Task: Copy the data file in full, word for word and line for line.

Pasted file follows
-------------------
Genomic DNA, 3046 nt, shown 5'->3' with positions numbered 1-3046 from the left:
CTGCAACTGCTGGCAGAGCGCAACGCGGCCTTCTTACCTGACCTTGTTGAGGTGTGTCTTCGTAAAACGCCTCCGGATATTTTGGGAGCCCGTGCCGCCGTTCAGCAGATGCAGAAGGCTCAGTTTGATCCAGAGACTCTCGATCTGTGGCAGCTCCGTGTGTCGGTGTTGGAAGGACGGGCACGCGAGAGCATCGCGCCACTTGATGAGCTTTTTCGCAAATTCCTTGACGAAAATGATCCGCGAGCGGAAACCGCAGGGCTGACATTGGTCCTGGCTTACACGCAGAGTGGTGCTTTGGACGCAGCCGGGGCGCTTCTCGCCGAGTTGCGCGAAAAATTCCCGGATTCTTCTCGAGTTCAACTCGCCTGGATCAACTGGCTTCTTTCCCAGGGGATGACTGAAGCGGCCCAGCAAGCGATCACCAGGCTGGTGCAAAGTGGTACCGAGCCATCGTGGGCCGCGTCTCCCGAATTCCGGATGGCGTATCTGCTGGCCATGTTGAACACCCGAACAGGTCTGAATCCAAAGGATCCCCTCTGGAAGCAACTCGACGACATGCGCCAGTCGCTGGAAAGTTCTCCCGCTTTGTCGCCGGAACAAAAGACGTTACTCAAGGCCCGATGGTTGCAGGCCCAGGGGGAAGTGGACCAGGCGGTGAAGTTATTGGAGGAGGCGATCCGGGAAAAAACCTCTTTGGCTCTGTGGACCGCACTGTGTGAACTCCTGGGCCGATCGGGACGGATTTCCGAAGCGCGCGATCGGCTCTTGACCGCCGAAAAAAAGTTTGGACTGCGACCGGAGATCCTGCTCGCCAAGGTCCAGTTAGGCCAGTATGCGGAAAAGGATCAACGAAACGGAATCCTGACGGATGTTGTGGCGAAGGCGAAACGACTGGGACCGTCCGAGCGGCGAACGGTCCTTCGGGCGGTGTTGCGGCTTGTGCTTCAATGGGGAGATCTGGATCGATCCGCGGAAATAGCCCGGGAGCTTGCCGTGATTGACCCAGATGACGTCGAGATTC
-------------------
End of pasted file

Genomic DNA, 3046 nt, shown 5'->3' with positions numbered 1-3046 from the left:
CTGCAACTGCTGGCAGAGCGCAACGCGGCCTTCTTACCTGACCTTGTTGAGGTGTGTCTTCGTAAAACGCCTCCGGATATTTTGGGAGCCCGTGCCGCCGTTCAGCAGATGCAGAAGGCTCAGTTTGATCCAGAGACTCTCGATCTGTGGCAGCTCCGTGTGTCGGTGTTGGAAGGACGGGCACGCGAGAGCATCGCGCCACTTGATGAGCTTTTTCGCAAATTCCTTGACGAAAATGATCCGCGAGCGGAAACCGCAGGGCTGACATTGGTCCTGGCTTACACGCAGAGTGGTGCTTTGGACGCAGCCGGGGCGCTTCTCGCCGAGTTGCGCGAAAAATTCCCGGATTCTTCTCGAGTTCAACTCGCCTGGATCAACTGGCTTCTTTCCCAGGGGATGACTGAAGCGGCCCAGCAAGCGATCACCAGGCTGGTGCAAAGTGGTACCGAGCCATCGTGGGCCGCGTCTCCCGAATTCCGGATGGCGTATCTGCTGGCCATGTTGAACACCCGAACAGGTCTGAATCCAAAGGATCCCCTCTGGAAGCAACTCGACGACATGCGCCAGTCGCTGGAAAGTTCTCCCGCTTTGTCGCCGGAACAAAAGACGTTACTCAAGGCCCGATGGTTGCAGGCCCAGGGGGAAGTGGACCAGGCGGTGAAGTTATTGGAGGAGGCGATCCGGGAAAAAACCTCTTTGGCTCTGTGGACCGCACTGTGTGAACTCCTGGGCCGATCGGGACGGATTTCCGAAGCGCGCGATCGGCTCTTGACCGCCGAAAAAAAGTTTGGACTGCGACCGGAGATCCTGCTCGCCAAGGTCCAGTTAGGCCAGTATGCGGAAAAGGATCAACGAAACGGAATCCTGACGGATGTTGTGGCGAAGGCGAAACGACTGGGACCGTCCGAGCGGCGAACGGTCCTTCGGGCGGTGTTGCGGCTTGTGCTTCAATGGGGAGATCTGGATCGATCCGCGGAAATAGCCCGGGAGCTTGCCGTGATTGACCCAGATGACGTCGAGATTC